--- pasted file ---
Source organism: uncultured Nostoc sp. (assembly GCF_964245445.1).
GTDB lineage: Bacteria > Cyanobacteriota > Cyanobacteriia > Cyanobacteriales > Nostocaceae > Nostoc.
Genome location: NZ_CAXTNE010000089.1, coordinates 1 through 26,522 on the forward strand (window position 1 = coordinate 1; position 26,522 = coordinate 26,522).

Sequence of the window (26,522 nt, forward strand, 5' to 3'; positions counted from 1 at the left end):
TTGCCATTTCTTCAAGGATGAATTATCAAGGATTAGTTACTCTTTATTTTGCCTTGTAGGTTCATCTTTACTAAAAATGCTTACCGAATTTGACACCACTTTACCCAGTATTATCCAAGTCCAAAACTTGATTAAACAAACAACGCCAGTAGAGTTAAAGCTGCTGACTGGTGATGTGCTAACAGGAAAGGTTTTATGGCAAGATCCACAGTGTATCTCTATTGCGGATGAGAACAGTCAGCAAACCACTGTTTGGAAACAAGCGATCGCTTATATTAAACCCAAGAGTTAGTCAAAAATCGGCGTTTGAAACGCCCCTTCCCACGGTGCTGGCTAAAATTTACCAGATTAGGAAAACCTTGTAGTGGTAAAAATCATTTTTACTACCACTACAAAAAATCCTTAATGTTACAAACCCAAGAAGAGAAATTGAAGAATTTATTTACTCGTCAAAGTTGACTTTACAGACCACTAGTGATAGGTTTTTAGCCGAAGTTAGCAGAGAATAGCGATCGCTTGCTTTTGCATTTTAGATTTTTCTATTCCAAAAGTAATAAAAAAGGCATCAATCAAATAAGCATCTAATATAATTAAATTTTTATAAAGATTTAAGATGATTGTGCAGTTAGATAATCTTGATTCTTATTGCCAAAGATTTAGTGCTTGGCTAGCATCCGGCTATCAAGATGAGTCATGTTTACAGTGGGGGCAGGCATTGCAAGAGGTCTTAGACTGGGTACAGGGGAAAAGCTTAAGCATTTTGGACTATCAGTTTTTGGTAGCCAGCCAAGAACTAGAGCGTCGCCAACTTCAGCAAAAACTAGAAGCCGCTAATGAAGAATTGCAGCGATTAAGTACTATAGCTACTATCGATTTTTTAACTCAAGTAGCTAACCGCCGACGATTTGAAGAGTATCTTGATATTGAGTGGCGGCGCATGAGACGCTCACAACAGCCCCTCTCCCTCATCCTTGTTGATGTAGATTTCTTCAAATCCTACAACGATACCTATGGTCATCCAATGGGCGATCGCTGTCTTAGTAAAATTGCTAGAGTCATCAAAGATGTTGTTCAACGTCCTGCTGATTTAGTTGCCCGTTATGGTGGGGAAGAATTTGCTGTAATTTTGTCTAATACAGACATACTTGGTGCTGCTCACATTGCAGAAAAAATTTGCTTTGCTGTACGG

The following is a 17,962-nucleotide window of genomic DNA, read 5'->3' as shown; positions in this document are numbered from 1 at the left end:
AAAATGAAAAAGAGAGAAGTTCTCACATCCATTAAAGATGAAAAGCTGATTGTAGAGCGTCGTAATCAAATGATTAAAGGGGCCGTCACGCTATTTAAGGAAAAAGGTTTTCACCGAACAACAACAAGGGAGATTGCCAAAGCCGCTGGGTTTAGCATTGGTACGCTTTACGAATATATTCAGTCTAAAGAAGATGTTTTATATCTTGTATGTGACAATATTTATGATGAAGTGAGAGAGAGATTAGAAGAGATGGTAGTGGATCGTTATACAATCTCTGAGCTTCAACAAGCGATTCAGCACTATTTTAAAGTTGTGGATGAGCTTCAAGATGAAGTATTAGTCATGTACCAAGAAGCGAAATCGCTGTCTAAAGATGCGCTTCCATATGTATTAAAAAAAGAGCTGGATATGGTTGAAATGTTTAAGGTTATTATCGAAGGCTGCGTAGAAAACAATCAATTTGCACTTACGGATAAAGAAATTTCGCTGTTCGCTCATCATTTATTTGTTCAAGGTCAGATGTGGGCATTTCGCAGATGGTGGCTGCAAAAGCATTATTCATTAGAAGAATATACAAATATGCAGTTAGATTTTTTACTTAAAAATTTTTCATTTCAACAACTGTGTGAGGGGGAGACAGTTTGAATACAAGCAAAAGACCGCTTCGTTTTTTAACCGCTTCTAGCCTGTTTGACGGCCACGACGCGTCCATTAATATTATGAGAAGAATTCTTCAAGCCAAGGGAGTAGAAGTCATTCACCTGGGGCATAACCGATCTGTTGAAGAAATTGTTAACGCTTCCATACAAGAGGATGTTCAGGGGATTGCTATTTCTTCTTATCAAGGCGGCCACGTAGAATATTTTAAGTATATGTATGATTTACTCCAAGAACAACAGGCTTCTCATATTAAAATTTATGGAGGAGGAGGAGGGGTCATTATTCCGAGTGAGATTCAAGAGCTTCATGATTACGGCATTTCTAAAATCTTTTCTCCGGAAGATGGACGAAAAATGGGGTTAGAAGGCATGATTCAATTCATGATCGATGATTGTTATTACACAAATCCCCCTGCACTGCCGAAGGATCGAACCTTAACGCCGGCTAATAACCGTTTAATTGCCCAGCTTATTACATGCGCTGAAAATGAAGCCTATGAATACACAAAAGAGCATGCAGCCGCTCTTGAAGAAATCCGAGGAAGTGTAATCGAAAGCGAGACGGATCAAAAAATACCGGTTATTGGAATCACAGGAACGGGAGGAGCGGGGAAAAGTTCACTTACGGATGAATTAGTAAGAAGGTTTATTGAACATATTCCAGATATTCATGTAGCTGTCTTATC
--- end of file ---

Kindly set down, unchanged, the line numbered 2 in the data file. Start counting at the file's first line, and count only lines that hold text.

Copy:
GTDB lineage: Bacteria > Cyanobacteriota > Cyanobacteriia > Cyanobacteriales > Nostocaceae > Nostoc.